Encounter Manchester Museum’s assortment of treasures from the natural world and the many cultures it is home to. Visitor favourites include dinosaurs, mummies and live amphibians and reptiles.
24-26 Dec, 1 Jan: closed
Manchester Museum’s collection is made up of 4.5 million items from the natural world and human cultures.
The natural environments collections include Zoology (animals and birds), Vivarium (live amphibians and reptiles), Botany (plants), Entomology (insects), Palaeontology (pre-historic life including fossils and dinosaurs), Geology (the Earth’s materials such as rocks) and Mineralogy (minerals). The human cultures collections include Archaeology (Mediterranean, European and Western Asiatic), Egyptology, Anthropology (people and cultures), Numismatics (money) and Archery.
Made up of a series of impressive Gothic style buildings at the heart of The University of Manchester, the Museum was designed by Alfred Waterhouse in 1885.
The museum’s entire collection is a Designated Collection of national importance.
You can search the Museum's collection via their website - http://emu.man.ac.uk/mmcustom/narratives/ or research objects in the Museum's Collections Study Centre - http://www.museum.manchester.ac.uk/aboutus/services/collectionsstudycentre/
World Cultures, Weapons and War, Social History, Religion, Natural Sciences, Medicine, Decorative and Applied Art, Costume and Textiles, Coins and Medals, Archives, Archaeology
Key artists and exhibits
- Spider Crab
- Vivarium with live snakes, frogs and other reptiles
- Ancient Egypt
- Designated Collection
The Phantoms of Congo River: Photographs by Nyaba Ouedraogo
- 11 September 2015 — 10 April 2016 *on now
Nyaba L. Ouedraogo is a self-taught photographer born in Burkina Faso, and now working and living between Paris and West Africa. The Phantoms of Congo River is a photography exhibition which is both a ballad to, and a deconstruction of, Joseph Conrad’s famous 19th century novel Heart of Darkness, which explored European colonialism and racism through the journey of an ivory transporter down the Congo River. Ouedraogo constructs his own scenes from the Congo, re-enacting scenes from the novel and following the journey taken in it, while questioning notions of savagery and the residues of colonialism. This exploration of territory through photography reminds us both of the development of colonial Africa, and the rich history of the people who live on the Congo’s banks. Ouedraogo’s photographs will be accompanied by some of Manchester Museum’s own objects from the Congo.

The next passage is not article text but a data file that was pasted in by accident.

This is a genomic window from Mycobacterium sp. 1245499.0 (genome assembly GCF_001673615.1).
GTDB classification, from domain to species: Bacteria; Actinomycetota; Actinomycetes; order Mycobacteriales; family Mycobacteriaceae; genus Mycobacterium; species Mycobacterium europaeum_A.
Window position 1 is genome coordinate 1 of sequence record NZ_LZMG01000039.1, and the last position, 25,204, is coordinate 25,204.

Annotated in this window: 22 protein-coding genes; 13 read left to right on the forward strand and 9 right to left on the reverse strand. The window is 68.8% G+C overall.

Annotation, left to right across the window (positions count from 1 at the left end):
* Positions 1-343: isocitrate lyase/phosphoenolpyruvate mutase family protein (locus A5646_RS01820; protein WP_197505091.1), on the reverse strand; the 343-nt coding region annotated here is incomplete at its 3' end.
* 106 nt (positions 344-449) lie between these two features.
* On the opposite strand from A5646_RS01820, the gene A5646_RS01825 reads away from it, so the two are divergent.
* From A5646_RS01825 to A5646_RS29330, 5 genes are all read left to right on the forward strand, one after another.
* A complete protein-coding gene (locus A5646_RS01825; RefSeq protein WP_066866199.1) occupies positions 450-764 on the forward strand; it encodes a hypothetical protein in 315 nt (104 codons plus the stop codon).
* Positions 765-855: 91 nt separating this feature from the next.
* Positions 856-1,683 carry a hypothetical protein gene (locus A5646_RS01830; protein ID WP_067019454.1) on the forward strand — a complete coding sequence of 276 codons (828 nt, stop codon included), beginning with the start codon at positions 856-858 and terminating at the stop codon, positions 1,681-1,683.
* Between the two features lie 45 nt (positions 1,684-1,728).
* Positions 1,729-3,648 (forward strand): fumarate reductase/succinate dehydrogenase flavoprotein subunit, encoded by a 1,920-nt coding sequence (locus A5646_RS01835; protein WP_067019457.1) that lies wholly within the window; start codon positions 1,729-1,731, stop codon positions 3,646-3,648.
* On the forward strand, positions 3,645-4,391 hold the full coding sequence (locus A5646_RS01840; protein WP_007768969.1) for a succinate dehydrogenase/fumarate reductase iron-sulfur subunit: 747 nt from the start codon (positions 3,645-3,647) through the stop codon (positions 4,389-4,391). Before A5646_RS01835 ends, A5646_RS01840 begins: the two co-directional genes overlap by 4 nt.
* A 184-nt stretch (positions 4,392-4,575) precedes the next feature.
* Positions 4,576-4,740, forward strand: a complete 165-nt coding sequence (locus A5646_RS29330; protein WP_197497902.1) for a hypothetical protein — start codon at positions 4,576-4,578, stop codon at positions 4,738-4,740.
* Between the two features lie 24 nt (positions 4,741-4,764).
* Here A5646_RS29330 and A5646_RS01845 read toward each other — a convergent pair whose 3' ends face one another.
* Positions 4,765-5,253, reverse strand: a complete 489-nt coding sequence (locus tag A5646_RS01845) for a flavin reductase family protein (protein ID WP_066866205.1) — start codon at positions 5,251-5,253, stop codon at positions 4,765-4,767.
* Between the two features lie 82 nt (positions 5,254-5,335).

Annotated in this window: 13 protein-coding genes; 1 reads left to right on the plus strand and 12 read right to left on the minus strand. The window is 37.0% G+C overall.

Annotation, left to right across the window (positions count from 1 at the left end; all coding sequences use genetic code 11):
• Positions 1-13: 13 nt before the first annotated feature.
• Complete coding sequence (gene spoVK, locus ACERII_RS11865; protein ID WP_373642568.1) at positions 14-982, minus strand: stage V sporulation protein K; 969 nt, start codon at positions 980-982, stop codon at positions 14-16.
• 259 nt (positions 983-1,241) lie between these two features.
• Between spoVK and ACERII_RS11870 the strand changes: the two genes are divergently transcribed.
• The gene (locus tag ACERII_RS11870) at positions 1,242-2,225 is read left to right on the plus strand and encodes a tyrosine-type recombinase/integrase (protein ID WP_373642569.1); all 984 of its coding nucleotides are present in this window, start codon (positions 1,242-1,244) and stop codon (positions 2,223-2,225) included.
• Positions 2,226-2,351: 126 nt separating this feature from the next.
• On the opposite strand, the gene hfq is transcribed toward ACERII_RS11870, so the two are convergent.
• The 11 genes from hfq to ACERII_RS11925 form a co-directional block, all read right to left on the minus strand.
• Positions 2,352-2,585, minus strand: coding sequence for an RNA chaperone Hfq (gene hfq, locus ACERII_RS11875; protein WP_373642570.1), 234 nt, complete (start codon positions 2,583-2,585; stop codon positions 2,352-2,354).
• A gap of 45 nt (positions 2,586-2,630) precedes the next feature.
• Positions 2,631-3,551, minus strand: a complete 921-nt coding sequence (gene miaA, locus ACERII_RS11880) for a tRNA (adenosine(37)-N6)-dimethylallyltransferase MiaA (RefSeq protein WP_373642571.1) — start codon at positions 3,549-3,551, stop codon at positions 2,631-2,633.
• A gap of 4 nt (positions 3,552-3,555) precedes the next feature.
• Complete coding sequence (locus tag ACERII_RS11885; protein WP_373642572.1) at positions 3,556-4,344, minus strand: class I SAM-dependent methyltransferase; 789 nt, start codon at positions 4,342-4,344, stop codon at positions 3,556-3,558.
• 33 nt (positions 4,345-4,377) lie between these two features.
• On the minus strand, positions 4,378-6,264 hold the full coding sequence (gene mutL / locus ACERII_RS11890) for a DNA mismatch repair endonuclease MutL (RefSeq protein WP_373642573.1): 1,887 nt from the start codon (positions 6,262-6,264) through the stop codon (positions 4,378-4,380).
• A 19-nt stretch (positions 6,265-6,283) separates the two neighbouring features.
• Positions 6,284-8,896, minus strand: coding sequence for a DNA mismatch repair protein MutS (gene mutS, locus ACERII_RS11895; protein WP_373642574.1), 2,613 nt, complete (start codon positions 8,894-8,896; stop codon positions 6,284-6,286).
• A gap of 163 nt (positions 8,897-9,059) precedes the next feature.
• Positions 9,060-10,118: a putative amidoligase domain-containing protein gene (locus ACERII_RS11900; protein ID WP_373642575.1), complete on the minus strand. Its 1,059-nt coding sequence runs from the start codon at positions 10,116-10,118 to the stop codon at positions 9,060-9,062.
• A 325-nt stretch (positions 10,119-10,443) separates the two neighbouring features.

The setting for the images is the riverbanks of Brazzaville in the Republic of the Congo. The artist describes the works as ‘photographic poetry’
he uses the language of rituals and the mystical to express his vision, as opposed to describing the reality of life. Ouedraogo’s photographs are structured around oppositions
violence and peace, shadows and light, and show the humanity of life on the Congo River.
- Family friendly
Gifts for the Gods: Animal Mummies Revealed
- 8 October 2015 — 17 April 2016 *on now
This fascinating exhibition presents and explores ancient Egyptian animal mummies, prepared in their millions as votive offerings to the gods.
Gifts for the Gods explains the background behind this religious practice in the context of life in ancient Egypt and the environment in which the animals lived.
It explores the British fascination with Egypt, the discovery of animal mummies by British excavators, and how the mummies ended up in the UK, as well as taking a look at the history and future of their scientific study in Manchester.
The display combines mummified specimens such as jackals, crocodiles, cats and birds with cultural artefacts such as stone sculpture and bronze statuettes, alongside 19th Century works of art and never-seen-before archives.
Once a month The Manchester Museum bursts into life for a Big Saturday with art and craft activities, object handling, performance, talks and tours. They run from 11.00-16.00. Big Saturdays also include activities for adults and interested older children.
How to obtain
Most Big Saturday activities are free and drop-in. Some activities may need to be booked on the day and may cost up to £1.50
Drop in to the Discovery Centre for drawing and art activities inspired by The Manchester Museum's collection. Open 11.00-16.00 every Sunday, most Saturdays and during the holidays.
How to obtain
Activities at the Discover Centre are free, drop-in and there is no need to book. Contact email@example.com for more information.
On the last Friday of the month, 10.30-11.30am & 11.30am-12.30pm, Magic Carpet introduces Manchester Museum's collection to under 5s with storytelling, art and craft.
How to obtain
Book on 0161 275 2648 a week before the event, free
The University of Manchester
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